[0337] The antenna 11654 and/or the circuitry 11650 can provide an indication of the location of the external device 8802 relative to the implanted device 8804. The circuitry 11650 can include a motor that can cause a vibration to modulate as the external device 8802 gets closer to/farther from the implanted device 8804. The circuitry 11650 can provide an alert to the patient if the implanted device 8804 inside the patient shifts relative to the external device 8802, such as can be detected by monitoring the RSS. The frequency at which the antenna 11654 radiates electromagnetic energy can be programmable. The circuitry 11650 can monitor an amount of energy available from the battery 11442 and provide a low battery warning (e.g., a sound or vibration) if the amount of energy available from the battery 11442 drops below a specified threshold. The circuitry 11650 can provide an indication to turn on an implanted device 8804 for treatment. The circuitry 11650 can be connected to a network, such as to provide alerts from a mobile phone or by email.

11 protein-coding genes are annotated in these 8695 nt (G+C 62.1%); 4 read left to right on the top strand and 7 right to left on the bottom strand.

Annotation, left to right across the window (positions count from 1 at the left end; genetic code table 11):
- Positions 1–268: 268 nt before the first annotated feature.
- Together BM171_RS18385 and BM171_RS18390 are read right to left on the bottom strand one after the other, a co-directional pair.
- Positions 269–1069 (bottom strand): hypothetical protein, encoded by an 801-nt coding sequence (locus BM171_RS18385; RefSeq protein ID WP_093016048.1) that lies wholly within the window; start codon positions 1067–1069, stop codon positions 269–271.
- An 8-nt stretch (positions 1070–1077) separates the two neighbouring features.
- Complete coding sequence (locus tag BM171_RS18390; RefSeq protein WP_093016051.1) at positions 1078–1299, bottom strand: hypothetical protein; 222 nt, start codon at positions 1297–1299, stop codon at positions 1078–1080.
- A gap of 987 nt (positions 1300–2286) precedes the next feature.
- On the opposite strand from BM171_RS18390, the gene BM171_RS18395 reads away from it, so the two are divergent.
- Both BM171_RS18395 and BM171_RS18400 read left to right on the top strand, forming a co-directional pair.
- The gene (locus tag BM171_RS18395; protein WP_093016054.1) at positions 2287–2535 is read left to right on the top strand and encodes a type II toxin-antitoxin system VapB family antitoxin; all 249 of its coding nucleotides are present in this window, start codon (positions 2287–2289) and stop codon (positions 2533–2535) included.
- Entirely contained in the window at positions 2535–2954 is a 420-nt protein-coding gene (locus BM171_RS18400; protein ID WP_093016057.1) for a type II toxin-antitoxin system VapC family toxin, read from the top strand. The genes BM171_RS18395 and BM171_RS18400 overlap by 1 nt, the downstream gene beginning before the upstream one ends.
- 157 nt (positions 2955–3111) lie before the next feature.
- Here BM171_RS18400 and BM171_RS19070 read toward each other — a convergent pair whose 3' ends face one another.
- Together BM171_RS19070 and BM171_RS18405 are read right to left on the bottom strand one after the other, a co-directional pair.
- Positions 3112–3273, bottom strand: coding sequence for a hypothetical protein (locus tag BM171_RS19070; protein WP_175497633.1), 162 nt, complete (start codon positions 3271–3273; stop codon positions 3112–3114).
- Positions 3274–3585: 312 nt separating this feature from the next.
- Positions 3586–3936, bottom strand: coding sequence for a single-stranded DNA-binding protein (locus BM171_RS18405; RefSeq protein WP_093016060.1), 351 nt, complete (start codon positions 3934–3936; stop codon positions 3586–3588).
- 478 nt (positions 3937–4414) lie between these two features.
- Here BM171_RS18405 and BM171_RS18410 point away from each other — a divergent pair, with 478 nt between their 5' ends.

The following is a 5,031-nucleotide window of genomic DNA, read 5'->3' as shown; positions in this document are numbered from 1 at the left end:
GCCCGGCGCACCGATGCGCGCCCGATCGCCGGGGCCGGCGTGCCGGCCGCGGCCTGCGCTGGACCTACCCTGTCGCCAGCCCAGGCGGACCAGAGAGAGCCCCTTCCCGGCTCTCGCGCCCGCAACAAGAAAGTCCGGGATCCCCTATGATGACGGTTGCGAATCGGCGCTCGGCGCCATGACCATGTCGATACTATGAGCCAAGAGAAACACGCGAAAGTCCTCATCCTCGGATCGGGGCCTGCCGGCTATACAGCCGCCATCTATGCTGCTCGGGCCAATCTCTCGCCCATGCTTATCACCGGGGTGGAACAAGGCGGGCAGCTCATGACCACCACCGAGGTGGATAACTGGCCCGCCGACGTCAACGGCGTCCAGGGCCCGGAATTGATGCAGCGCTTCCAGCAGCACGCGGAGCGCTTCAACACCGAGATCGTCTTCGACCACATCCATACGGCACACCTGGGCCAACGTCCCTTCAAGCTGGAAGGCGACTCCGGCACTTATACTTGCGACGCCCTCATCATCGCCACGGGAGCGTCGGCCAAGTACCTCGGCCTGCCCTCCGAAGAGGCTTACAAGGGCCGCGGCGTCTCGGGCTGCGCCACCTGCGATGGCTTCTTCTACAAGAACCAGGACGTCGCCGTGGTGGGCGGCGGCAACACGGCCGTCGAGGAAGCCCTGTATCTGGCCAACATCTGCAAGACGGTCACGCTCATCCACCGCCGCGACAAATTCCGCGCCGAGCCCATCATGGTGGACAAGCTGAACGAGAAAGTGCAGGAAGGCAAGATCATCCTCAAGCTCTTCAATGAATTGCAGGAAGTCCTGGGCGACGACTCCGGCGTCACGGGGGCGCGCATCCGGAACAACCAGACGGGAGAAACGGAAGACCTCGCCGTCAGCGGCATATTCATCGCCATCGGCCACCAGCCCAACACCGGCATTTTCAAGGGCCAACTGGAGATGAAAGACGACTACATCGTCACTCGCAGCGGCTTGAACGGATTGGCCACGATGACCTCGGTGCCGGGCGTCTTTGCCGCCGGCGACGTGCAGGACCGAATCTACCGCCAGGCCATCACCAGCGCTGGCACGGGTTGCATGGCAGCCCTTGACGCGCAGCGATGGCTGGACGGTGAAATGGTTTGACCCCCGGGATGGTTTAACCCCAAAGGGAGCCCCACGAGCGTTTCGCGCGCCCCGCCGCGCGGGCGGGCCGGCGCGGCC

[0338] Devices that include a power transmitter, such as the external device 8802, can "overheat" and burn human skin unless they are carefully designed, especially when the device needs to be near the human body to operate properly. Data from at least one study indicates a "safe" heat absorption level of approximately 40 mW/cm2. Near the overheating point, skin temperature increases approximately 0.80°C for each additional 10 mW/cm2 of absorbed power. During normal operation, the external device 8802 heats as a side effect of performing its intended function. Touching a heated device to human skin initiates a thermal transient transfer followed by a steady state. Using a pocket or sleeve around a device, or a device including an external housing, as discussed herein, such as can be used along with a device configured to transfer heat away from the body, can avoid pain and/or skin burns.